Just as before, the second half of 2014 and 2015 is plagued by a crashing oil price. The reasons? Many.

Pension funds and insurance companies and investor portfolios are littered with toxic debts.

The likely outcome? Dire. •


Vol.1 – Chapter 4: Better Early Than Late

As investable assets go— gold seems to have lost its luster since 2012. The argument goes as followed: gold collects no interest and generates no utility. And with the self proclaimed recovery of the global economies and stable fiscal policies (not this newsletters viewpoint), than gold doesn’t even have use in todays modern portfolio.
Why, then, should someone hold onto such a useless metal one may ask.  A very daring question; especially since all of humanity is only seven years past the 2008 financial crisis. But are things really as safe as CNBC and the mainstream says? Further examination is in order.

U.S. GDP has hovered around 2% (1.5% adjusted for inflation) since the 08 crisis. QE1 wasn’t enough. QE2 mirrored the same results. The open ended QE3, only to be boosted into QE4 months later, still didn’t yield much growth. That is, of course, unless the growth the Fed wanted to create was in the student loan, auto loan, junk bond, corporate and government debt markets. If so than the QE program was a massive success.

Continuing forward with analyzing this great recovery, the European Union (EU) is a basket case itself. Greece is bankrupt (and will stay that way) and Spain is carrying a roughly 30% unemployment rate. To be said simply, Germans don’t seem to like the Greeks and the Greeks don’t seem to like the Germans. The chance of Greece abandoning the EURO and EU? Likely. Will global banks have the situation contained as they boast? Unlikely.

Moving forward.

Japanese bonds are yielding nothing (which is still better than the negative 0.75 bonds the Swedes offer) and the nation is over 250% in debt-to-GDP. There are more diapers being sold to seniors than to newborns and the Bank of Japan (BOJ) continues to keep the printing press running at all times. The worlds third largest economy should not hold that rank for long.

China has slowing growth, a housing bubble like no other, a scary shadow-banking sector, and the government has slashed interest rates 3 times in the last 6 months to get a fiscal stimulus going. With stock ballooning and the Chinese disregarding the history lesson learned of day traders created in Americas great ‘dotcom’ bubble, things are getting to euphoric – which almost always precedes a bear market. The worlds largest economy (as of December 2014) has many problems of its own— can they afford to keep buying U.S. debt?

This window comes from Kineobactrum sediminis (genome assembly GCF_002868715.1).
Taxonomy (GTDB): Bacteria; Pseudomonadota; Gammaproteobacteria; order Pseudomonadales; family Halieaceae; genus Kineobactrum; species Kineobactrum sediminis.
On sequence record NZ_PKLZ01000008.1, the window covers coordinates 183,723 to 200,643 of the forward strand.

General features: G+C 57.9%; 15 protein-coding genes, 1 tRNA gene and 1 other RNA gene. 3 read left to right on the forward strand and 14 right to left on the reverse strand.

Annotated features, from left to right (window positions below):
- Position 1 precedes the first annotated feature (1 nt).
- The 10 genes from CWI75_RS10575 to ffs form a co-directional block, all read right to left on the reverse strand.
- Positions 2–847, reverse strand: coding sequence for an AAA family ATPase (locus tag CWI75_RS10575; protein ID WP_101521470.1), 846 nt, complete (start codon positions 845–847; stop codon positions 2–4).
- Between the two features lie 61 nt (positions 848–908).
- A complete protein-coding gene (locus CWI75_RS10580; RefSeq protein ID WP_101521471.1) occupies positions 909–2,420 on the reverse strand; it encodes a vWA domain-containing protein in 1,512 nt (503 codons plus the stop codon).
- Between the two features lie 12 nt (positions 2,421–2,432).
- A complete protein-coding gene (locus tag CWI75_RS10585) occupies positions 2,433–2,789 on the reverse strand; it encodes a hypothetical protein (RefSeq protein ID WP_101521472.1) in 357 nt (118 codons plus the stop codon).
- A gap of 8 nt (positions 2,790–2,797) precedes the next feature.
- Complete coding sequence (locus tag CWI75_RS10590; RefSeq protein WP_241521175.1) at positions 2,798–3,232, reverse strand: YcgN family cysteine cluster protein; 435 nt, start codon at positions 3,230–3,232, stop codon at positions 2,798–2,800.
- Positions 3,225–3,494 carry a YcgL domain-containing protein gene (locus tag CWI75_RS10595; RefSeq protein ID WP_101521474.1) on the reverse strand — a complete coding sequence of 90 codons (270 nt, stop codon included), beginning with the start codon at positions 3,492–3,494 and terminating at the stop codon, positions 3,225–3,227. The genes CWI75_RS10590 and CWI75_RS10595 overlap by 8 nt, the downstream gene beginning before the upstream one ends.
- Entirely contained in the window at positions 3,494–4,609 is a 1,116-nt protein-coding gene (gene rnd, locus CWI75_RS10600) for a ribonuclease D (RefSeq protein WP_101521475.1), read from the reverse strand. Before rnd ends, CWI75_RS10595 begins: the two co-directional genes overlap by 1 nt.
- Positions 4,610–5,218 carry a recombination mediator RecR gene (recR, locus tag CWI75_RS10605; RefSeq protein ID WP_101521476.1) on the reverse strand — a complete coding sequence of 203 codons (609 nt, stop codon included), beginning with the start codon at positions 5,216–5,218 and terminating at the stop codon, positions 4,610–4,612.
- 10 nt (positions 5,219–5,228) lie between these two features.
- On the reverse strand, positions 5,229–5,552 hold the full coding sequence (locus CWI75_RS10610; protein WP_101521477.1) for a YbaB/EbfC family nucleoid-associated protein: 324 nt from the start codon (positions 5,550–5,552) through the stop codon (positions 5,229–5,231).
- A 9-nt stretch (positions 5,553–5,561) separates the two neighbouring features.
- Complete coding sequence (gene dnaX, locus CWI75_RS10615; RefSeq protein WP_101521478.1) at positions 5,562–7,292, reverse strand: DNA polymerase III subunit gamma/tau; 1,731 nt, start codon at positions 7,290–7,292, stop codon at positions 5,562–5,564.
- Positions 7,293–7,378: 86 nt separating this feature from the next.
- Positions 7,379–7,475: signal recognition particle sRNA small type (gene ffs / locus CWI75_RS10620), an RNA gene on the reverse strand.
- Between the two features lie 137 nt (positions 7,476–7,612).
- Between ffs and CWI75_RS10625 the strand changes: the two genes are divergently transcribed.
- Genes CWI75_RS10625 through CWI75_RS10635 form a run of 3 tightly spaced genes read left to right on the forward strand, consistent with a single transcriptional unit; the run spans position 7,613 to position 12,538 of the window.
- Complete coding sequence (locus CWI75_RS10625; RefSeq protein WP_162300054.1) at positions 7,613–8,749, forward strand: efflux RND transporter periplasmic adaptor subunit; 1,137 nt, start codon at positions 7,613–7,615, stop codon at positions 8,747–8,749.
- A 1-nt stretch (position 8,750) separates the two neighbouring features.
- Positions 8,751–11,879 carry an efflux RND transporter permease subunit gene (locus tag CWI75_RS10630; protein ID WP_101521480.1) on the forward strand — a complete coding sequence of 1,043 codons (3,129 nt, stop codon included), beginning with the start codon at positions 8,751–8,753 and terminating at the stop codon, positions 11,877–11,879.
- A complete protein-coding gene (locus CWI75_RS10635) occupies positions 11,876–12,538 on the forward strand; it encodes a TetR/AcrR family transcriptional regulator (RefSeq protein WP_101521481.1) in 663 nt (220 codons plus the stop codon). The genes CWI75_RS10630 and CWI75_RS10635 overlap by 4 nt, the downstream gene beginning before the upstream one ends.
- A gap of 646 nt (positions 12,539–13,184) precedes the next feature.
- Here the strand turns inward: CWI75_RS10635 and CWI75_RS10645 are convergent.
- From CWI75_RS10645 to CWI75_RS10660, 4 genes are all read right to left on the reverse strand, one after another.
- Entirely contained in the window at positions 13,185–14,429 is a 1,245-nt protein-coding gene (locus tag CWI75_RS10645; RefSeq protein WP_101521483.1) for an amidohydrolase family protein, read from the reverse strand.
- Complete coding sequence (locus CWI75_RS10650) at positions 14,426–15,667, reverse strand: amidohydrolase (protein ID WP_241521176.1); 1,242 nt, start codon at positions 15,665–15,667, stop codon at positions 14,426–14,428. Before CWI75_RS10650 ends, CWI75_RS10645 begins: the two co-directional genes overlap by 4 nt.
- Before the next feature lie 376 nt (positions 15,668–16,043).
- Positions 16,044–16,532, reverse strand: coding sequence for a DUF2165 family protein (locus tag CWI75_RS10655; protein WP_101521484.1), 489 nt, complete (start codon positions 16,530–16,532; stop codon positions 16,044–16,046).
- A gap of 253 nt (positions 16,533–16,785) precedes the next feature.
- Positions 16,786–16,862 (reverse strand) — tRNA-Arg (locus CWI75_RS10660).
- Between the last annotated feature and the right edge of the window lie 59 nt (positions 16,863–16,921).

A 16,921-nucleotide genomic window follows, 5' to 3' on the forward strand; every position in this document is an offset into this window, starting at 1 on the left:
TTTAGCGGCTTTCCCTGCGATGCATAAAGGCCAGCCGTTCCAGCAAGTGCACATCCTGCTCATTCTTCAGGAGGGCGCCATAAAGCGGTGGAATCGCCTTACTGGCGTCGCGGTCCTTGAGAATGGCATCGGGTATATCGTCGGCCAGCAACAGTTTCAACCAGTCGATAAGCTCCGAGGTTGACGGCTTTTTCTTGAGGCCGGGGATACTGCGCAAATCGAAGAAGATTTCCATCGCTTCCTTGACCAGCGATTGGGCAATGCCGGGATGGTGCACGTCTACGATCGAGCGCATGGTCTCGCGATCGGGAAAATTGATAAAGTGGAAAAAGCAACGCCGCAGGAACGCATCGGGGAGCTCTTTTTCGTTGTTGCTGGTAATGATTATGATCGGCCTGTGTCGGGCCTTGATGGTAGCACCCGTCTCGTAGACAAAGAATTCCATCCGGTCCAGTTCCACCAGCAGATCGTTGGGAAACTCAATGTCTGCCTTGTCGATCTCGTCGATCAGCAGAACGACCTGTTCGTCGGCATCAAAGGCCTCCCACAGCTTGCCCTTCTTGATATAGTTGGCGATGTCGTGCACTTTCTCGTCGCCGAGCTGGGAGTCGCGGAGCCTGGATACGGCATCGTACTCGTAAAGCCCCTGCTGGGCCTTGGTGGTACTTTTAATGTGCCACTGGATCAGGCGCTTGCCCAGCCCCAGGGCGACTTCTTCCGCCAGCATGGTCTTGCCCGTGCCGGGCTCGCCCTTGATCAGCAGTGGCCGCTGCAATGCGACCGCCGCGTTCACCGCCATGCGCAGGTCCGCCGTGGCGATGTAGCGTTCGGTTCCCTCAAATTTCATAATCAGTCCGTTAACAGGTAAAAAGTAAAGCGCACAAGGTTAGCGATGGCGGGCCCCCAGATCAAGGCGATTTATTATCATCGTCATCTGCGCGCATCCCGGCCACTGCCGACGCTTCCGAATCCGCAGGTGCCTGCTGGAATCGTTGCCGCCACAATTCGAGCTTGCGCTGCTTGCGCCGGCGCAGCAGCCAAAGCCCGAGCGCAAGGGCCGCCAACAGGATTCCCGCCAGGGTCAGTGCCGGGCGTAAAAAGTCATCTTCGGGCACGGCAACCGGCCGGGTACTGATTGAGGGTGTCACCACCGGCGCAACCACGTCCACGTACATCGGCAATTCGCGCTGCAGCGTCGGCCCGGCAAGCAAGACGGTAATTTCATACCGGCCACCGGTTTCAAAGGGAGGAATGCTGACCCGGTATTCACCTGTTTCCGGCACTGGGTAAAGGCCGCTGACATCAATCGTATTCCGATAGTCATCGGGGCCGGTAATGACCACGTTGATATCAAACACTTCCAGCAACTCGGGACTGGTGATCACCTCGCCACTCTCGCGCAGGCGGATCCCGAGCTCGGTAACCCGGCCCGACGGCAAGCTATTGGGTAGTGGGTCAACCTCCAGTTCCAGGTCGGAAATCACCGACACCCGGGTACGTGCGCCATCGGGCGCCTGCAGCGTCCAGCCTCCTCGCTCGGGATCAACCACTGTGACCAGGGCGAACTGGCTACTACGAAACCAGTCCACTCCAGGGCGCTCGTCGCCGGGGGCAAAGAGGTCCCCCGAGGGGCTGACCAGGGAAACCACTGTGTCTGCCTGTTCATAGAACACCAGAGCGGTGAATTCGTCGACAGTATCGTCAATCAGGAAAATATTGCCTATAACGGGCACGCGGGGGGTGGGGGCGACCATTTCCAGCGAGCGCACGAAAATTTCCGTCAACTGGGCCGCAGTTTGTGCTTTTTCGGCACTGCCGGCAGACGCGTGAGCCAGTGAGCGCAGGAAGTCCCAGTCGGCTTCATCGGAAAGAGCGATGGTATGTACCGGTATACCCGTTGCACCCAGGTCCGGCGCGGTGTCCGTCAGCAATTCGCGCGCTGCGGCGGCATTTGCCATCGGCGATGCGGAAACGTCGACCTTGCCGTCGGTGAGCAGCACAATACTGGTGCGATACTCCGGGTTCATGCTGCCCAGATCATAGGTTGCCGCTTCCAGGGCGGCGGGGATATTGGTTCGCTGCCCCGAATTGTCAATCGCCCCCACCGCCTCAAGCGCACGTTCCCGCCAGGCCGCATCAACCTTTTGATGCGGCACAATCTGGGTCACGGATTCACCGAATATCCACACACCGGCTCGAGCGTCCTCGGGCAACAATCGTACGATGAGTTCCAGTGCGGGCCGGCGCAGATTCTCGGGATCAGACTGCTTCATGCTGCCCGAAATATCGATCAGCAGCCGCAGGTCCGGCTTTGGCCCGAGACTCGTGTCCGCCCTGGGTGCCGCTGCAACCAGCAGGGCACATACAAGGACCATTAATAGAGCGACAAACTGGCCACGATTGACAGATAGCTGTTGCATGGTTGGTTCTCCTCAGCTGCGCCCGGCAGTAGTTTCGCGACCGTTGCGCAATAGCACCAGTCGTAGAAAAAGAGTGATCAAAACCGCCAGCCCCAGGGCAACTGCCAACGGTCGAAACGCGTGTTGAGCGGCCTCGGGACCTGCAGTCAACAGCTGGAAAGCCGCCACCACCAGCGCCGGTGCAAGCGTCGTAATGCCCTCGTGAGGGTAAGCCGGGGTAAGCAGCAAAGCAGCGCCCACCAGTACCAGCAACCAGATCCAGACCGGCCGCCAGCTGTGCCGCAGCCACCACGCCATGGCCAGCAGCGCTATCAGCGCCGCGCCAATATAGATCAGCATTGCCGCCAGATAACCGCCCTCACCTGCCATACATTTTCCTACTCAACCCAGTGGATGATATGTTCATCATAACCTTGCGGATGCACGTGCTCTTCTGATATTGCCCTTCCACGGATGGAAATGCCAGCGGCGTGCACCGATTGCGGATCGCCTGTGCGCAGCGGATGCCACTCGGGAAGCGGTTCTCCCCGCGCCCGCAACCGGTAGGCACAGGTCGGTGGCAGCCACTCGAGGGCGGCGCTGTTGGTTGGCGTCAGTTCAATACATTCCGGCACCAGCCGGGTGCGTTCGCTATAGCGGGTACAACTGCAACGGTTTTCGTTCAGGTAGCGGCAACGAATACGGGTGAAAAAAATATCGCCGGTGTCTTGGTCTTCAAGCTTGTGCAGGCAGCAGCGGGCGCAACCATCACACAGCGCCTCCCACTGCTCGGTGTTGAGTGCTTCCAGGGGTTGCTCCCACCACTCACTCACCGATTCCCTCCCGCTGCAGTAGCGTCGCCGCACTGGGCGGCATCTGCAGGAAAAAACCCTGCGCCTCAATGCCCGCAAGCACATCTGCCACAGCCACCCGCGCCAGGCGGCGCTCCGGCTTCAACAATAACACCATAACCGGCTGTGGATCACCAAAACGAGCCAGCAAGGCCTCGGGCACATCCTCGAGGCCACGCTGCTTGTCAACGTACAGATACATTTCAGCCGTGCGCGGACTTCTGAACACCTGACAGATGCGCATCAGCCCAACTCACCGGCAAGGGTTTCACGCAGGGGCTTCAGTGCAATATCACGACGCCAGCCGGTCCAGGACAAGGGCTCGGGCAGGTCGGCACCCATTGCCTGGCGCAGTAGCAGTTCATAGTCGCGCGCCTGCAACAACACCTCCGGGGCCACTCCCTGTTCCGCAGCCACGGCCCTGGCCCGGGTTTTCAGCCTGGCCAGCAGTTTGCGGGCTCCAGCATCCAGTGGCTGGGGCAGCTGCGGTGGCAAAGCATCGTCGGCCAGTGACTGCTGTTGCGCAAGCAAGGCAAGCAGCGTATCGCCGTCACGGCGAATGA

What, then, can investors expect in the long run. Contrary to mainstream words, a record high stock market does not signal strength in an economy. So one can expect equity valuations to fall appropriately. One can also expect once rates rise that poor unemployed students will begin missing payments on debt. Subprime auto loan recipients will also begin defaulting due to the higher borrowing costs. The yield starved investors that trample over one another will turn away from riskier assets, fearing they are the ones holding the next loan to be defaulted on. Will the Fed move for QE5? Probably. But will our creditors accept this again thinking it will “only be temporary”, just as QE1 was?

When Lehman Brothers (one of the worlds largest investment banks) defaulted in 2008, gold passed $1,000/oz. With many dangerous catalysts at play globally, an investor would rather be early in purchasing some insurance i.e. gold and silver, than late.

China and Russia are buying gold at record amounts. They must be on to something, right? •